1) How Republicans Get Teacher Union
Endorsements. EIA has been fielding a lot of inquiries about teacher
union endorsements, mostly concerning the question of how bipartisan they
really are. At the national level, the record speaks for itself:
endorsements and PAC spending overwhelmingly favor Democrats. At the state
level, more Republicans are endorsed, but Democrats are still
disproportionately favored when the make-up of the electorate is considered
(ref. Wyoming, Idaho, Utah).
So when a teachers’ union endorses a
Republican in a major race, or at least fails to endorse a Democrat, it is
newsworthy. The unions themselves claim otherwise, cleaving adamantly to the
focus-group-tested, talking-point-sanctioned line that they choose
candidates not according to party, but according to their pro-public
education track records. Since this topic arises so often, I thought it
prudent to simply list the four circumstances under which a teachers’ union
will endorse and/or financially support a Republican running for major
office. To begin with, it will much more often do the former than the
latter. Most Republican candidates don’t expect (or, in some cases, want)
active union campaign support. Just keeping them out of the other camp, with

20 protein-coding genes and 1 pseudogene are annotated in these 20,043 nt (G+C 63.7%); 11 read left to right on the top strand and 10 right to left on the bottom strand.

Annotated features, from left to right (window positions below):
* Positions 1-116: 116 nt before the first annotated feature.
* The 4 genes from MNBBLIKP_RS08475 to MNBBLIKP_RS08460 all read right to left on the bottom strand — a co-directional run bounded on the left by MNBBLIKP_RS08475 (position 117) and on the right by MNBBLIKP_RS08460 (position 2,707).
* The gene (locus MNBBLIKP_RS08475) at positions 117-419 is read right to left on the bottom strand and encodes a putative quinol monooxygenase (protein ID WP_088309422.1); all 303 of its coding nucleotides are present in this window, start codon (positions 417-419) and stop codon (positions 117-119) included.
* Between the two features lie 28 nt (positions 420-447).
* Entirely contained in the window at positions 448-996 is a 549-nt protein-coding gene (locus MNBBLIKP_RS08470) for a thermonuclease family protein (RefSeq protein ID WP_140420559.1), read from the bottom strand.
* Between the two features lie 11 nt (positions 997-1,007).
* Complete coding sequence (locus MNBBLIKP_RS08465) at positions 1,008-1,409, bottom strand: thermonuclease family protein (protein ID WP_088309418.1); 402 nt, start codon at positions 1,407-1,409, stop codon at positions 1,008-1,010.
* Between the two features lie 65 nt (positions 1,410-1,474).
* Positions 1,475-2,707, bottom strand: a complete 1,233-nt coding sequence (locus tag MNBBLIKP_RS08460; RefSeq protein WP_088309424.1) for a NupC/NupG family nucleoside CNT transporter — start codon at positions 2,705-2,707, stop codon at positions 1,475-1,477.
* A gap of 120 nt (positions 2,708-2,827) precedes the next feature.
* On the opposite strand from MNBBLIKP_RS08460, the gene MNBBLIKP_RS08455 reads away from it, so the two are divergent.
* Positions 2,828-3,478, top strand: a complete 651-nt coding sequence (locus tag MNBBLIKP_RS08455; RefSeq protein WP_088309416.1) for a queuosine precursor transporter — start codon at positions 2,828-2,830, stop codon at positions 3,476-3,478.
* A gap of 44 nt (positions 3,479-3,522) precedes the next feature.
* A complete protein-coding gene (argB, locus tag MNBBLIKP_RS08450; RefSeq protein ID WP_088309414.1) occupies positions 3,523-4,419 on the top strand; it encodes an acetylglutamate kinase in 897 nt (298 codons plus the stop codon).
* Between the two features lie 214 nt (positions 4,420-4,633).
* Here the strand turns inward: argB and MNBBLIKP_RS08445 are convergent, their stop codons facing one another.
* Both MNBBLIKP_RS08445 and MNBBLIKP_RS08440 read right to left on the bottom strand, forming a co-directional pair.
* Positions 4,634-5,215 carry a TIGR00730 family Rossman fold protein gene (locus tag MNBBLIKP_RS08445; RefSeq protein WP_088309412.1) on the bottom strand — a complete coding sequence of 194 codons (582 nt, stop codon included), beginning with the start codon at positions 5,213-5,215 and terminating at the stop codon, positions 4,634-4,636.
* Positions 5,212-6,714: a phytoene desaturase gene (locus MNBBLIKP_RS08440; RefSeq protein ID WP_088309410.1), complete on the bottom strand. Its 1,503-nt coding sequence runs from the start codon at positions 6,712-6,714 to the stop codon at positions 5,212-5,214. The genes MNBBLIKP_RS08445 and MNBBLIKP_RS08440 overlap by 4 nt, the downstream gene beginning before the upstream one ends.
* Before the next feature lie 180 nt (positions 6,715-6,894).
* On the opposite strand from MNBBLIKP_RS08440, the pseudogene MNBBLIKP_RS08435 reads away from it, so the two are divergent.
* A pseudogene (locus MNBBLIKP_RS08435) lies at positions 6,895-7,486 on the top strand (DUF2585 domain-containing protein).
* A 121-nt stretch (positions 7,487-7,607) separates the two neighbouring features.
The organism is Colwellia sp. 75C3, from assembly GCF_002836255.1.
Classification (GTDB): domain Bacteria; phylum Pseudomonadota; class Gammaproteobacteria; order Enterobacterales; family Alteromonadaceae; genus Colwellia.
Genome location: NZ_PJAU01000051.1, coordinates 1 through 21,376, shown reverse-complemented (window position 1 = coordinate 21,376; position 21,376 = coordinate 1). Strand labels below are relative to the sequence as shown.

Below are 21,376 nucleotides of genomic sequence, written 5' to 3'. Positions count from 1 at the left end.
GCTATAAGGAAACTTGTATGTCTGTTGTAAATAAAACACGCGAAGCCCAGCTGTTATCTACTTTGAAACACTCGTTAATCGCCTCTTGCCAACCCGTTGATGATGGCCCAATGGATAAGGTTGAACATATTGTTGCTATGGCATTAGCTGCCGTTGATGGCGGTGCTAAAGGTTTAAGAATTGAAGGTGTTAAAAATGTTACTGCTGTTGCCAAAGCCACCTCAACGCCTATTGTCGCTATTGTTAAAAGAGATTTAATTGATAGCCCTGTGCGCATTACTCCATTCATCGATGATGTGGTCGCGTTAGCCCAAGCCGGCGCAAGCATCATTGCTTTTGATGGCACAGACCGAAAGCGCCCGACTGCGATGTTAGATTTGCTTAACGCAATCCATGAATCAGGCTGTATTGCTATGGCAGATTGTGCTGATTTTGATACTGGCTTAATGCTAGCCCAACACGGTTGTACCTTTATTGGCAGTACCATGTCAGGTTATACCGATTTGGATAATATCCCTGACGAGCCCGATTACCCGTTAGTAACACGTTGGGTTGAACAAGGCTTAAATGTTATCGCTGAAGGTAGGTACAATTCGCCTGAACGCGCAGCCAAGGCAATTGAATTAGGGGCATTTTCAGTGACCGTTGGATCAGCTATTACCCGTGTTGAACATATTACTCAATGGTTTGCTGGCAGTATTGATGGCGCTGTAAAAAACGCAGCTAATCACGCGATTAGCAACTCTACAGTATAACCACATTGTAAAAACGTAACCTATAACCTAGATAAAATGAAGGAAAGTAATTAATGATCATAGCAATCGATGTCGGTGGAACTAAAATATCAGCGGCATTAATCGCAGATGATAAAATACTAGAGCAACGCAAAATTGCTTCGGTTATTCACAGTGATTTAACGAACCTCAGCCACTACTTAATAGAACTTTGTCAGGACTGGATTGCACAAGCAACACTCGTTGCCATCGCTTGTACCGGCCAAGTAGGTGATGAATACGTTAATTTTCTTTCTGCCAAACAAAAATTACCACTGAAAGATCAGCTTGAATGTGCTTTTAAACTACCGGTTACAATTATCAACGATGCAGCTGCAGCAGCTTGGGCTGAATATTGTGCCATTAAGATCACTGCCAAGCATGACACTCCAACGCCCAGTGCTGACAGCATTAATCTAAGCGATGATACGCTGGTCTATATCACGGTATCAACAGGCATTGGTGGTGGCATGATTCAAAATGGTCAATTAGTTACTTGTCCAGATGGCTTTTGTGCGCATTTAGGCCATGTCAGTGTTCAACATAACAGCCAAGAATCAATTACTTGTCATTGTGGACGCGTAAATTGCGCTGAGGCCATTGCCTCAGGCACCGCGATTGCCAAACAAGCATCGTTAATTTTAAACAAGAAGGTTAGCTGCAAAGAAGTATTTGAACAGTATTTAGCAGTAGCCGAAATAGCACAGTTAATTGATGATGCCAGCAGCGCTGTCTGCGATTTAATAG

the ability to claim "endorsed by teachers" in campaign ads, is good enough.
* Safe Incumbent. A seated Republican without a viable Democratic
opponent or in a safe GOP district will merit an endorsement consideration.
But safety isn’t sufficient. The Republican would also have to be
ideologically acceptable. Examples here would be U.S. Rep. Constance Morella
of Maryland or Sen. Arlen Specter of Pennsylvania.
* Prohibitive Favorite. Sometimes the union would like to endorse
the Democrat, but just doesn’t want to go down with the ship. The Nevada
State Education Association endorsed Republican Gov. Kenny Guinn for
re-election, even though his Democratic opponent, state Sen. Joe Neal, has
received NSEA endorsements and campaign money in the past.
* GOP Primary. Most union endorsements and funding to the GOP come
during the primaries, when Republicans are running against other
Republicans. In virtually every case, the union is seeking to stop a more
conservative candidate from winning his or her party’s nomination. In New
Jersey, union officials went so far as to suggest members register
Republican for the primary in order to vote against voucher proponent Bret
Schundler, then re-register Democrat for the general election.
* Nefarious Plot? The New York newspapers are full of the news
that the United Federation of Teachers, the union representing New York City
educators, endorsed Republican Gov. George Pataki for re-election. In fact,
the formal vote won’t be taken until Wednesday night, but outraged New York
Democrats are already in motion. One ad hoc group will be holding a vigil
outside the UFT meeting on Wednesday, hoping to pressure delegates into a
vote to remain neutral. "It could only happen because some deal was made,"
said Carl McCall, the Democratic gubernatorial nominee. So many people are
using the phrase "quid pro quo" you would think Cicero and Suetonius were in
town. The problem with nefarious plots is that first you have to separate
the real plots from the sour grapes. Then you need to find a smoking gun in
a smoke-filled back room. That’s a lot of smoke.
The final way a Republican can benefit is simply for the union to sit on